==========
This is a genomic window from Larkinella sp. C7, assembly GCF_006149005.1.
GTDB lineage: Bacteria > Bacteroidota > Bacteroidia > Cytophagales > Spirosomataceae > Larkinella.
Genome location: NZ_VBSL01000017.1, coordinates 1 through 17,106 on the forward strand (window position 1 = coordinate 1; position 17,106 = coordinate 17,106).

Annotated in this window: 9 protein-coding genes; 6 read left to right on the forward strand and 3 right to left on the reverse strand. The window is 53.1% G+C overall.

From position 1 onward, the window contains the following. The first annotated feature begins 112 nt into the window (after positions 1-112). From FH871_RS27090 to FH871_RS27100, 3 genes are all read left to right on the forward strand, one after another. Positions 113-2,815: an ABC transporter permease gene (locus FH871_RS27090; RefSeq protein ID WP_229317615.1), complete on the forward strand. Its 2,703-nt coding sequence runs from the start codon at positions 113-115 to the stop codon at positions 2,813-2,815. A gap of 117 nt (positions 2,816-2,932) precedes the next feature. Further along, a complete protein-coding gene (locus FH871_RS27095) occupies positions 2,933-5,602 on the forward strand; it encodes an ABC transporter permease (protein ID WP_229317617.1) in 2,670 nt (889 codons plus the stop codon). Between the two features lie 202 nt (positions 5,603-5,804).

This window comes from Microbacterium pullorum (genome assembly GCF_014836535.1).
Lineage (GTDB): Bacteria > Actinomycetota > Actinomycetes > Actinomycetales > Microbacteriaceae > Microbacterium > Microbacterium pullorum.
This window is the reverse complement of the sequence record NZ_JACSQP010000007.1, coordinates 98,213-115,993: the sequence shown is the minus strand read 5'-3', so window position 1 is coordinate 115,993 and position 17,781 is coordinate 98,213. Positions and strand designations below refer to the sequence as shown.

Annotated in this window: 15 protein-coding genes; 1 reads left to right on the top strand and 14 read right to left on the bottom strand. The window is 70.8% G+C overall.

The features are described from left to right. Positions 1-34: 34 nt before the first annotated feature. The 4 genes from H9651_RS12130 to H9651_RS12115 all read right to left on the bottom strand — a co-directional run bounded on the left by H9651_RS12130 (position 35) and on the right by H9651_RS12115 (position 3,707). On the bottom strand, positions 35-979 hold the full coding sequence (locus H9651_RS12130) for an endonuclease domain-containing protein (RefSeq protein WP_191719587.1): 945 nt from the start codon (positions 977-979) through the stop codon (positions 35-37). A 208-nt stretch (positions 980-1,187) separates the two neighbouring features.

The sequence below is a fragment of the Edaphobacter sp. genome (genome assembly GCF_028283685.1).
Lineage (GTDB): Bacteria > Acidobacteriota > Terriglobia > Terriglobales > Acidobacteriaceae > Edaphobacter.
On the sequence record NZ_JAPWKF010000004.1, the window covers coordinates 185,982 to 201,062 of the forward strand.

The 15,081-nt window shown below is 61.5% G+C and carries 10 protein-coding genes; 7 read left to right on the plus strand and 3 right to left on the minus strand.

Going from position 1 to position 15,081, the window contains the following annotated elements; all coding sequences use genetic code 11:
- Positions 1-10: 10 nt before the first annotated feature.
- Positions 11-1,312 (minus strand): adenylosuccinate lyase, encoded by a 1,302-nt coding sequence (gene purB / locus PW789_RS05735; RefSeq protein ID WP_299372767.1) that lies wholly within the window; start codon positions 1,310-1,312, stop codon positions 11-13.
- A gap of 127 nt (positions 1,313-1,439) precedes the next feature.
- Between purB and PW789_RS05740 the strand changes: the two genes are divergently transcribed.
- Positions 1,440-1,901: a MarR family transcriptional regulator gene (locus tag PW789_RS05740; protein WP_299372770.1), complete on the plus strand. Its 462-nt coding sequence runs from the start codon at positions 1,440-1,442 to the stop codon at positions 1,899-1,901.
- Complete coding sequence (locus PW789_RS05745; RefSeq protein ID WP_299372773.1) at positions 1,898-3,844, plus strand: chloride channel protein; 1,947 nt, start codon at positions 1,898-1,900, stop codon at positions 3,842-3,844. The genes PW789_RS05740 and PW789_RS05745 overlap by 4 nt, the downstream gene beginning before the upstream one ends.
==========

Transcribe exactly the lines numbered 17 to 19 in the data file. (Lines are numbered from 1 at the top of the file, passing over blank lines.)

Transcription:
- Positions 11-1,312 (minus strand): adenylosuccinate lyase, encoded by a 1,302-nt coding sequence (gene purB / locus PW789_RS05735; RefSeq protein ID WP_299372767.1) that lies wholly within the window; start codon positions 1,310-1,312, stop codon positions 11-13.
- A gap of 127 nt (positions 1,313-1,439) precedes the next feature.
- Between purB and PW789_RS05740 the strand changes: the two genes are divergently transcribed.